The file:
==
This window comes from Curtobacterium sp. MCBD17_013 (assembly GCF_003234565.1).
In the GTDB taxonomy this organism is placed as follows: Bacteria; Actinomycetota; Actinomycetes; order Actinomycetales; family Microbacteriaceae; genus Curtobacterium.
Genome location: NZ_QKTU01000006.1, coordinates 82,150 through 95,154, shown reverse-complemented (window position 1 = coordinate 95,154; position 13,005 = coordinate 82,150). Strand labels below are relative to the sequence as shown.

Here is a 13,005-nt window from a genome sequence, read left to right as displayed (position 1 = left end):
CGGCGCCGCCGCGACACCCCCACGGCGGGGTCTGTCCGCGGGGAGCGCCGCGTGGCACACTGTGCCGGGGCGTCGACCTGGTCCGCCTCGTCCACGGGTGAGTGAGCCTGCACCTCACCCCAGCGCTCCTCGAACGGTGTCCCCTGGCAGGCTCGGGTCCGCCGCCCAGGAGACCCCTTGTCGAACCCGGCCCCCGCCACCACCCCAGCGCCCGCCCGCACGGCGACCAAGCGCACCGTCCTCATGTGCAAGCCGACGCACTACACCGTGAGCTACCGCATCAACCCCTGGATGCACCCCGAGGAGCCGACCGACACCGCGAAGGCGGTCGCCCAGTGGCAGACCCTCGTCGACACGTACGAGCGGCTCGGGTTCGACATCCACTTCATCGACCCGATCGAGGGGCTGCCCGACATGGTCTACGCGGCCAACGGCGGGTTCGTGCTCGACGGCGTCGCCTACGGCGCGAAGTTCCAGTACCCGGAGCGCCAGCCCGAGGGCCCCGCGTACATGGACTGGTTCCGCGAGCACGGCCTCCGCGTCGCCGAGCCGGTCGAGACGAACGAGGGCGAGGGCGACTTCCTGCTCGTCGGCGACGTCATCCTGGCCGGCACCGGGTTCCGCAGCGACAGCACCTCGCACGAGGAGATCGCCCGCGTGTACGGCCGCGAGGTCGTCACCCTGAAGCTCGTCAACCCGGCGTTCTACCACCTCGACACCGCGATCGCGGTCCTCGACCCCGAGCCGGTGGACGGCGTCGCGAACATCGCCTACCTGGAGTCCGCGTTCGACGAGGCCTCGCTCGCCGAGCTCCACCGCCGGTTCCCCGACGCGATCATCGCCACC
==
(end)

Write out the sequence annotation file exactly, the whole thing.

This window comes from Curtobacterium sp. MCBD17_013 (assembly GCF_003234565.1).
In the GTDB taxonomy this organism is placed as follows: Bacteria; Actinomycetota; Actinomycetes; order Actinomycetales; family Microbacteriaceae; genus Curtobacterium.
Genome location: NZ_QKTU01000006.1, coordinates 82,150 through 95,154, shown reverse-complemented (window position 1 = coordinate 95,154; position 13,005 = coordinate 82,150). Strand labels below are relative to the sequence as shown.

Here is a 13,005-nt window from a genome sequence, read left to right as displayed (position 1 = left end):
CGGCGCCGCCGCGACACCCCCACGGCGGGGTCTGTCCGCGGGGAGCGCCGCGTGGCACACTGTGCCGGGGCGTCGACCTGGTCCGCCTCGTCCACGGGTGAGTGAGCCTGCACCTCACCCCAGCGCTCCTCGAACGGTGTCCCCTGGCAGGCTCGGGTCCGCCGCCCAGGAGACCCCTTGTCGAACCCGGCCCCCGCCACCACCCCAGCGCCCGCCCGCACGGCGACCAAGCGCACCGTCCTCATGTGCAAGCCGACGCACTACACCGTGAGCTACCGCATCAACCCCTGGATGCACCCCGAGGAGCCGACCGACACCGCGAAGGCGGTCGCCCAGTGGCAGACCCTCGTCGACACGTACGAGCGGCTCGGGTTCGACATCCACTTCATCGACCCGATCGAGGGGCTGCCCGACATGGTCTACGCGGCCAACGGCGGGTTCGTGCTCGACGGCGTCGCCTACGGCGCGAAGTTCCAGTACCCGGAGCGCCAGCCCGAGGGCCCCGCGTACATGGACTGGTTCCGCGAGCACGGCCTCCGCGTCGCCGAGCCGGTCGAGACGAACGAGGGCGAGGGCGACTTCCTGCTCGTCGGCGACGTCATCCTGGCCGGCACCGGGTTCCGCAGCGACAGCACCTCGCACGAGGAGATCGCCCGCGTGTACGGCCGCGAGGTCGTCACCCTGAAGCTCGTCAACCCGGCGTTCTACCACCTCGACACCGCGATCGCGGTCCTCGACCCCGAGCCGGTGGACGGCGTCGCGAACATCGCCTACCTGGAGTCCGCGTTCGACGAGGCCTCGCTCGCCGAGCTCCACCGCCGGTTCCCCGACGCGATCATCGCCACC